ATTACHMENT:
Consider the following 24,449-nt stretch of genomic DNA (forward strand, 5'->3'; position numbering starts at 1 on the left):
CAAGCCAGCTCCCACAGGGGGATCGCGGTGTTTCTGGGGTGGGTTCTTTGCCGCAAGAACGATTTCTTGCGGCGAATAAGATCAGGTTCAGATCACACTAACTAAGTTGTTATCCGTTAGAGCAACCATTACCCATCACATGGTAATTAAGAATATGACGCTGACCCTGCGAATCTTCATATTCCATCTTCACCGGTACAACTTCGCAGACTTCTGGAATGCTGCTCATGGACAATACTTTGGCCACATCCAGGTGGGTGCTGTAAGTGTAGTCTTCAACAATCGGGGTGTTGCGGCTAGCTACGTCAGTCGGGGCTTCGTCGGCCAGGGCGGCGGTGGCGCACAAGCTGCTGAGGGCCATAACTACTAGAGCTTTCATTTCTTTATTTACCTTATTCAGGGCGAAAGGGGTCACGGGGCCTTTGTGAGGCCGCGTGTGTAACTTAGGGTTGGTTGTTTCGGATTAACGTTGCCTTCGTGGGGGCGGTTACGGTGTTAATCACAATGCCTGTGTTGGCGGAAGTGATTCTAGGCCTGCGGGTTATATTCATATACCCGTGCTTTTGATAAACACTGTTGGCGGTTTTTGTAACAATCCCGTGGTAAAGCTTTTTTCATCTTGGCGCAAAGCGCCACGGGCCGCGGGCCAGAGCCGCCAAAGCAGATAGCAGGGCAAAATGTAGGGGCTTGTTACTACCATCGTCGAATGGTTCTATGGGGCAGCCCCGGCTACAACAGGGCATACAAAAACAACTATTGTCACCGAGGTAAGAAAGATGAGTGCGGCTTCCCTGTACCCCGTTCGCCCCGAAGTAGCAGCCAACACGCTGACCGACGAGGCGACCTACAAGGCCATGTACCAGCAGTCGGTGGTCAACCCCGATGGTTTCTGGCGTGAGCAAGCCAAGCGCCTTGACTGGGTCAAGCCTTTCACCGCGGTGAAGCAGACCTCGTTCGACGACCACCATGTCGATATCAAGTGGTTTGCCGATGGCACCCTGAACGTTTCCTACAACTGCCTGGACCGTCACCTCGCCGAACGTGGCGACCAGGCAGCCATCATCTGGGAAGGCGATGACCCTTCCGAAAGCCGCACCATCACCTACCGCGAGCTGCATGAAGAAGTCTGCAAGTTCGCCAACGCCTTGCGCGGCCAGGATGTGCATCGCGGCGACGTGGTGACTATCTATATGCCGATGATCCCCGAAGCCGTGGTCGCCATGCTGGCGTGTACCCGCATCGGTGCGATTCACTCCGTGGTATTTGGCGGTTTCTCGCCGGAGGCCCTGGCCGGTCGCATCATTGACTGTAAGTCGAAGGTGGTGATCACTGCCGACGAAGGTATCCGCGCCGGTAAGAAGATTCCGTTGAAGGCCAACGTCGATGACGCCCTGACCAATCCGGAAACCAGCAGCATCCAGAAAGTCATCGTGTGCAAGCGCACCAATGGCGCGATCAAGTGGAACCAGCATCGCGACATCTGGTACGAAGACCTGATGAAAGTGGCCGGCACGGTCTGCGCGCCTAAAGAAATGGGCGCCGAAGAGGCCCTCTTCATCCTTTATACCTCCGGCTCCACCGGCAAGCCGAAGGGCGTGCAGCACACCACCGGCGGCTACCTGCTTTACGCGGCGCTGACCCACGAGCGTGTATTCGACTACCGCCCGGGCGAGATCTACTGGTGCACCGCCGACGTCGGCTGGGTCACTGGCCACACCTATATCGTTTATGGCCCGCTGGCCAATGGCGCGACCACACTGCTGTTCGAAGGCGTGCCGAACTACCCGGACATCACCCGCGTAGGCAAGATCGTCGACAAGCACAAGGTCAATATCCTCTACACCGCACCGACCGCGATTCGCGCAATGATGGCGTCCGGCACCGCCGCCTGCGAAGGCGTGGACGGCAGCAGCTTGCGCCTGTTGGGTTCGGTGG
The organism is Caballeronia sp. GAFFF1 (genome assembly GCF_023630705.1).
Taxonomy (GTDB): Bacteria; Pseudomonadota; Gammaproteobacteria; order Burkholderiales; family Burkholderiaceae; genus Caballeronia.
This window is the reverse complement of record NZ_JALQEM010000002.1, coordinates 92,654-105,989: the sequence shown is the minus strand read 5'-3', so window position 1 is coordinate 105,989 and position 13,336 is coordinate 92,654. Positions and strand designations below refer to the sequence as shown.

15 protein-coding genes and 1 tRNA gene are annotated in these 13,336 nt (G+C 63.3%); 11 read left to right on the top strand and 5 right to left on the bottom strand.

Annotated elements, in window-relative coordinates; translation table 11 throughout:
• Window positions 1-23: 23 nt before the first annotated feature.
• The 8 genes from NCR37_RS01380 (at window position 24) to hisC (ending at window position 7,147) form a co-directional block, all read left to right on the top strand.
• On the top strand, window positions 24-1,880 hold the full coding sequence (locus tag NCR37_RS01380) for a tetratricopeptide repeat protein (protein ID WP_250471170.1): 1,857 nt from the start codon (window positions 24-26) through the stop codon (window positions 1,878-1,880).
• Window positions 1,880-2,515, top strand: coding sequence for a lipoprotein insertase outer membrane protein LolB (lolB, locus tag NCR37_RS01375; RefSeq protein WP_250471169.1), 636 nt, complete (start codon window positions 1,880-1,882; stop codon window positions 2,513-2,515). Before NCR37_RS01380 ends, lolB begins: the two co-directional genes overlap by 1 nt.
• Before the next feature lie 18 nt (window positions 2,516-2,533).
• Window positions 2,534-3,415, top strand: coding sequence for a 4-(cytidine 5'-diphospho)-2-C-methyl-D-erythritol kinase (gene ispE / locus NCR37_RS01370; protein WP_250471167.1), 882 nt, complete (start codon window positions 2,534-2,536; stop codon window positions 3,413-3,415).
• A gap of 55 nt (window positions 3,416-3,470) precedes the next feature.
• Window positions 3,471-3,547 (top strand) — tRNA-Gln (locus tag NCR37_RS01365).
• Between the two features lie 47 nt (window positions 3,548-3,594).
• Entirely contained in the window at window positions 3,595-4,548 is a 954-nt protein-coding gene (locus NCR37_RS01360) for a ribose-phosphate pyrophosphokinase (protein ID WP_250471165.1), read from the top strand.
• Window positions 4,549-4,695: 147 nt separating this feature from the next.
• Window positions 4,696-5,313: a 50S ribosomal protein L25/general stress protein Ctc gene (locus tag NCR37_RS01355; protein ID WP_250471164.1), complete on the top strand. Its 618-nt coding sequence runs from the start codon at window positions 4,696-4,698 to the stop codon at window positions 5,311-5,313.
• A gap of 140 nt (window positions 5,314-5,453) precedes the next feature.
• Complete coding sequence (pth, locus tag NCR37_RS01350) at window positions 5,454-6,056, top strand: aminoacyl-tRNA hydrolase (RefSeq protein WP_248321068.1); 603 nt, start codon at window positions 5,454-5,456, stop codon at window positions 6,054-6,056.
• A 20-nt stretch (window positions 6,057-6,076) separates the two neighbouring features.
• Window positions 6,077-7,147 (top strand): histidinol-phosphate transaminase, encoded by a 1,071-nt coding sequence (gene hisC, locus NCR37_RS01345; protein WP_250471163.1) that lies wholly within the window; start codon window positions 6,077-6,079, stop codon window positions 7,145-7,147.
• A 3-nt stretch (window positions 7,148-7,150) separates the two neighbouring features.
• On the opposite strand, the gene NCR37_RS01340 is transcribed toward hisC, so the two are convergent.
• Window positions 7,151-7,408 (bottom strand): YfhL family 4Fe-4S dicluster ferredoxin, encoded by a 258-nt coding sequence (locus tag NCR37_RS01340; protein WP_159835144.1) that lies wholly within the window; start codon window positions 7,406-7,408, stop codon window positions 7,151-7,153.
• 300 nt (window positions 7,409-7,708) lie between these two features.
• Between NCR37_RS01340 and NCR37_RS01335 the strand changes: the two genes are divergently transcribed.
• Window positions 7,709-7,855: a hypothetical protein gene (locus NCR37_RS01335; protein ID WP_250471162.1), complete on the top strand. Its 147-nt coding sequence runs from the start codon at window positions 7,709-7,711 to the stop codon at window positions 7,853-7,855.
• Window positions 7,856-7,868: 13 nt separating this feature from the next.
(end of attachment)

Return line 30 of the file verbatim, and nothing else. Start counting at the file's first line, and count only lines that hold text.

• Window positions 7,856-7,868: 13 nt separating this feature from the next.